All foods fit

All Foods Fit: A Healthy Approach to Eating

All foods fit

Table of Contents

Written By:
Julia Zakrzewski, RD

Key Takeaways

Making better nutrition choices is an excellent way to improve your metabolic health, mental health, and satisfaction at meals. But when you start researching theories and best tips about which foods to eat or how often, nobody seems to agree! 

Even though the suggestions are meant to be helpful, they can feel restrictive and a little heartbreaking. Who wants to live a life without enjoying bread ever again? 

It is possible to build a diet that helps you feel your best and includes your favorite foods. The all-foods-fit philosophy is an approach to eating that comes from the “everything in moderation” mindset. You will love this approach to eating if you’re ready to add more foods to your diet instead of eliminating them. 

All Foods Fit Philosophy

Several factors influence your daily food choices. The most obvious one is to provide the body with calories, which your body uses for energy. Food also contains essential vitamins and minerals that prevent illness and help your vital organs function properly. 

Other factors might be: 

  • Improve metabolic parameters, including blood sugar levels, cholesterol, and blood pressure. 
  • Enjoy a traditional dish that is served at important milestones. 
  • Opting for the fast and easiest dish to make on a busy weeknight. 
  • Trying a new cuisine or ingredient. 
  • Nostalgia strikes, and you start missing your favorite childhood dish. 

Following an 80:20 guideline can help put this approach into practice. 80% of your meals should be nutritious and optimized for health, and the remaining 20% can be reserved for more indulgent items. Many dietitians agree that feeding your soul is as important as fueling your body!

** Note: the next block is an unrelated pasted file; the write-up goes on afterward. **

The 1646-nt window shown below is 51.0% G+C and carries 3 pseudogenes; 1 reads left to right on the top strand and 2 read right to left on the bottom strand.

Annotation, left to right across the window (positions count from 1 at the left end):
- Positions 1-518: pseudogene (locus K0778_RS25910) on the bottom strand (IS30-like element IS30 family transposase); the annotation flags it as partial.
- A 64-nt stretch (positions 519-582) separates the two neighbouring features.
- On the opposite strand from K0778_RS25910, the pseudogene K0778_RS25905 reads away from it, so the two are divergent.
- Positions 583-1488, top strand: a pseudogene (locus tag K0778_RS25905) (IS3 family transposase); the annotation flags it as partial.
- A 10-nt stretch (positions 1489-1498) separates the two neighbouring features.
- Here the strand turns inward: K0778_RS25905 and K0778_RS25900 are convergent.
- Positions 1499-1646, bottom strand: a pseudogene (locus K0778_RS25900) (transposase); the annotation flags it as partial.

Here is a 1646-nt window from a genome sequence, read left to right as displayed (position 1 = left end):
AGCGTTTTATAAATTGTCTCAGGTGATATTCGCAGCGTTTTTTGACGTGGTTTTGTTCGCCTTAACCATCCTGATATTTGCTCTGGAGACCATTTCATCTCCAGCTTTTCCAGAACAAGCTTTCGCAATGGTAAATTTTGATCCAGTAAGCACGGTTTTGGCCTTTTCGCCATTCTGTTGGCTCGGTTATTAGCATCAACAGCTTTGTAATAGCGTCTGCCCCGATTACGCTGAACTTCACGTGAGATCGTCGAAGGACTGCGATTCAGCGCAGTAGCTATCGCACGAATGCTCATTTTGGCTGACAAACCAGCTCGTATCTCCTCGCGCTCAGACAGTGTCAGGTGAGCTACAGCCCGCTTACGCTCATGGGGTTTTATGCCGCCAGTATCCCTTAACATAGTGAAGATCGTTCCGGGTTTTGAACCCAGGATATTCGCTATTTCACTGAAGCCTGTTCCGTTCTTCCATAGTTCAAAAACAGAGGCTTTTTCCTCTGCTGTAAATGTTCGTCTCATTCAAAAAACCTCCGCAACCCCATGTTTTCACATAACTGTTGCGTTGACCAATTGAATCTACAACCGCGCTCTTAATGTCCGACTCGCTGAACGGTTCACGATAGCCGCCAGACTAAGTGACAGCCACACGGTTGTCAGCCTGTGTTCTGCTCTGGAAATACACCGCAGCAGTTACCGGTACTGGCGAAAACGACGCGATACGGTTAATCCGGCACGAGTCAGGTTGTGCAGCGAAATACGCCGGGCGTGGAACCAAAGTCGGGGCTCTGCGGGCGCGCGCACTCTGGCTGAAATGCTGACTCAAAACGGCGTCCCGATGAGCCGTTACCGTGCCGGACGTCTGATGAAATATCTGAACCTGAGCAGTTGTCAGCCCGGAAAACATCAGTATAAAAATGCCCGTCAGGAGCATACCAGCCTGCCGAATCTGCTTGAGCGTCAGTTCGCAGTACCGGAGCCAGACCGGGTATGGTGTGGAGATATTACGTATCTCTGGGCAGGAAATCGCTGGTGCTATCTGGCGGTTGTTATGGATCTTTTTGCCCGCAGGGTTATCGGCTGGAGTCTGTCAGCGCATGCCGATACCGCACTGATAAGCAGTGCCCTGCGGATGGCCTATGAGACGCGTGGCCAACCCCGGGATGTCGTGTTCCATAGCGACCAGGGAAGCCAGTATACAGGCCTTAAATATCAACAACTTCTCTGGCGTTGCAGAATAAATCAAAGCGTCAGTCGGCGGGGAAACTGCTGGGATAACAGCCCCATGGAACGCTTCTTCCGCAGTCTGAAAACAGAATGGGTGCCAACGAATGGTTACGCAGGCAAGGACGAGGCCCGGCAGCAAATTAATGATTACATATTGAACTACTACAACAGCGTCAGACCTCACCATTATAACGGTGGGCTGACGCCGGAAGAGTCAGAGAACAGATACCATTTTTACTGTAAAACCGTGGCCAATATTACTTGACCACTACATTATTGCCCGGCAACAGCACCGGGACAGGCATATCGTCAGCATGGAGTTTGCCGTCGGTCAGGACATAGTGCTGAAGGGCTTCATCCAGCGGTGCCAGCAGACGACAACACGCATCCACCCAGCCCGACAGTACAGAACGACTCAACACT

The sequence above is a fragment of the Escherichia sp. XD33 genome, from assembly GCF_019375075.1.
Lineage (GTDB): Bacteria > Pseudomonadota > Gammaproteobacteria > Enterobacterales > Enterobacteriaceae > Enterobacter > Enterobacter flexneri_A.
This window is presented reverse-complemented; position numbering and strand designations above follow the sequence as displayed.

To Achieve An All Foods Fit Diet, Strive for: 


Eat for health, but also eat for pleasure. Creating balance in your diet can help you build a sustainable plan you’re excited to follow. Depriving yourself of foods you love can make you crave them more, and it can be harder to stop eating when you finally have them.  


Adding variety to your diet is essential for your health. It gives you better chances of satisfying all your nutrient requirements and keeps meals interesting! Actively rotate your weekly menu to avoid eating the same dishes all the time. 


Think about your entire diet and food intake throughout the day. It’s unlikely one meal could derail all the other health-promoting nutrients you’ve already consumed. Keep your portion sizes moderate and focus on enjoying every bite.  

Strategies to Make All Foods Fit 

Everyone has different priorities for making changes to their diet. Some people are motivated to make better choices to improve metabolic parameters, such as lowering blood sugar levels or cholesterol. Other people may focus on non-clinical outcomes, such as feeling more in control of eating habits during meals. Sometimes you want both! Below are some strategies to help you achieve that.   

Get Back in Touch With Your Hunger and Fullness Cues